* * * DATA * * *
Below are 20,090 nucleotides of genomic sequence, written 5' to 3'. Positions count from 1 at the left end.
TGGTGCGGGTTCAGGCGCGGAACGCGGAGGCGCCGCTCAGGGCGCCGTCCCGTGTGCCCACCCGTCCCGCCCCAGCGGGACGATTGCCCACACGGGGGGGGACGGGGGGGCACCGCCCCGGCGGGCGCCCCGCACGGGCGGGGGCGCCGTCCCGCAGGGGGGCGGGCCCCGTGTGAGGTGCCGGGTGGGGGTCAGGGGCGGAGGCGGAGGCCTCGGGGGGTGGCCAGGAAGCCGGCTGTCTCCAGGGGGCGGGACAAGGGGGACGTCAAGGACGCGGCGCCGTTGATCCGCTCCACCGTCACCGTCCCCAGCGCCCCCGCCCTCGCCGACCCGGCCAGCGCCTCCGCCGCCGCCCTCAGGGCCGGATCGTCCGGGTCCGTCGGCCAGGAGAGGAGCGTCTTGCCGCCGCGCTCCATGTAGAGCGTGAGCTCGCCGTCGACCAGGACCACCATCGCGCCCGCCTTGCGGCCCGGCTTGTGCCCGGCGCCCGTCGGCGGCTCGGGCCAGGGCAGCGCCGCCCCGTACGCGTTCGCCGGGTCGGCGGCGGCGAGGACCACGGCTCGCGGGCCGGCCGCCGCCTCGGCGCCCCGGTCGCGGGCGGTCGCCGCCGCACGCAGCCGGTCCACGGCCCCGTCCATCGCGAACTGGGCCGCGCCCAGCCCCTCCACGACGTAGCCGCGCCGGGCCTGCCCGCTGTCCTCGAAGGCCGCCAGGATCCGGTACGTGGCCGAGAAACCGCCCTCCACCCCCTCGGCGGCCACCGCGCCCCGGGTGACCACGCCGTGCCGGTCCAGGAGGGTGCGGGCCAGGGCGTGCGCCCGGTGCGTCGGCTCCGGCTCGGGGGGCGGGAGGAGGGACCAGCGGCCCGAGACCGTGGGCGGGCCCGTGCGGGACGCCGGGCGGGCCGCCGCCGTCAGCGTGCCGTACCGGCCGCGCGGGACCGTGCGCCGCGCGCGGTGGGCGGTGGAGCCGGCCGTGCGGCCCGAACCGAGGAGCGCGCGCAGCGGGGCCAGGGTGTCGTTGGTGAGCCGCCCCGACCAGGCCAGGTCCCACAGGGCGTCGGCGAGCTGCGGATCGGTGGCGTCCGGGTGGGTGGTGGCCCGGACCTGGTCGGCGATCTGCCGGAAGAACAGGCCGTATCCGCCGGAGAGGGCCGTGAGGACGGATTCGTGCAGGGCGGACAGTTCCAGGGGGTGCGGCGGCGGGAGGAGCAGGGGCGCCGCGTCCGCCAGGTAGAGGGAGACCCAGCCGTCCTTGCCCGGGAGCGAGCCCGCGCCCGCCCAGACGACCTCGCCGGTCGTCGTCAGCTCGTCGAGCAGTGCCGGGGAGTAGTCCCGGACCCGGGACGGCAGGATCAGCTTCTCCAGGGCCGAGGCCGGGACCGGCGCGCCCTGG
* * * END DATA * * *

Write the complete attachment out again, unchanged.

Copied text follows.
Below are 20,090 nucleotides of genomic sequence, written 5' to 3'. Positions count from 1 at the left end.
TGGTGCGGGTTCAGGCGCGGAACGCGGAGGCGCCGCTCAGGGCGCCGTCCCGTGTGCCCACCCGTCCCGCCCCAGCGGGACGATTGCCCACACGGGGGGGGACGGGGGGGCACCGCCCCGGCGGGCGCCCCGCACGGGCGGGGGCGCCGTCCCGCAGGGGGGCGGGCCCCGTGTGAGGTGCCGGGTGGGGGTCAGGGGCGGAGGCGGAGGCCTCGGGGGGTGGCCAGGAAGCCGGCTGTCTCCAGGGGGCGGGACAAGGGGGACGTCAAGGACGCGGCGCCGTTGATCCGCTCCACCGTCACCGTCCCCAGCGCCCCCGCCCTCGCCGACCCGGCCAGCGCCTCCGCCGCCGCCCTCAGGGCCGGATCGTCCGGGTCCGTCGGCCAGGAGAGGAGCGTCTTGCCGCCGCGCTCCATGTAGAGCGTGAGCTCGCCGTCGACCAGGACCACCATCGCGCCCGCCTTGCGGCCCGGCTTGTGCCCGGCGCCCGTCGGCGGCTCGGGCCAGGGCAGCGCCGCCCCGTACGCGTTCGCCGGGTCGGCGGCGGCGAGGACCACGGCTCGCGGGCCGGCCGCCGCCTCGGCGCCCCGGTCGCGGGCGGTCGCCGCCGCACGCAGCCGGTCCACGGCCCCGTCCATCGCGAACTGGGCCGCGCCCAGCCCCTCCACGACGTAGCCGCGCCGGGCCTGCCCGCTGTCCTCGAAGGCCGCCAGGATCCGGTACGTGGCCGAGAAACCGCCCTCCACCCCCTCGGCGGCCACCGCGCCCCGGGTGACCACGCCGTGCCGGTCCAGGAGGGTGCGGGCCAGGGCGTGCGCCCGGTGCGTCGGCTCCGGCTCGGGGGGCGGGAGGAGGGACCAGCGGCCCGAGACCGTGGGCGGGCCCGTGCGGGACGCCGGGCGGGCCGCCGCCGTCAGCGTGCCGTACCGGCCGCGCGGGACCGTGCGCCGCGCGCGGTGGGCGGTGGAGCCGGCCGTGCGGCCCGAACCGAGGAGCGCGCGCAGCGGGGCCAGGGTGTCGTTGGTGAGCCGCCCCGACCAGGCCAGGTCCCACAGGGCGTCGGCGAGCTGCGGATCGGTGGCGTCCGGGTGGGTGGTGGCCCGGACCTGGTCGGCGATCTGCCGGAAGAACAGGCCGTATCCGCCGGAGAGGGCCGTGAGGACGGATTCGTGCAGGGCGGACAGTTCCAGGGGGTGCGGCGGCGGGAGGAGCAGGGGCGCCGCGTCCGCCAGGTAGAGGGAGACCCAGCCGTCCTTGCCCGGGAGCGAGCCCGCGCCCGCCCAGACGACCTCGCCGGTCGTCGTCAGCTCGTCGAGCAGTGCCGGGGAGTAGTCCCGGACCCGGGACGGCAGGATCAGCTTCTCCAGGGCCGAGGCCGGGACCGGCGCGCCCTGG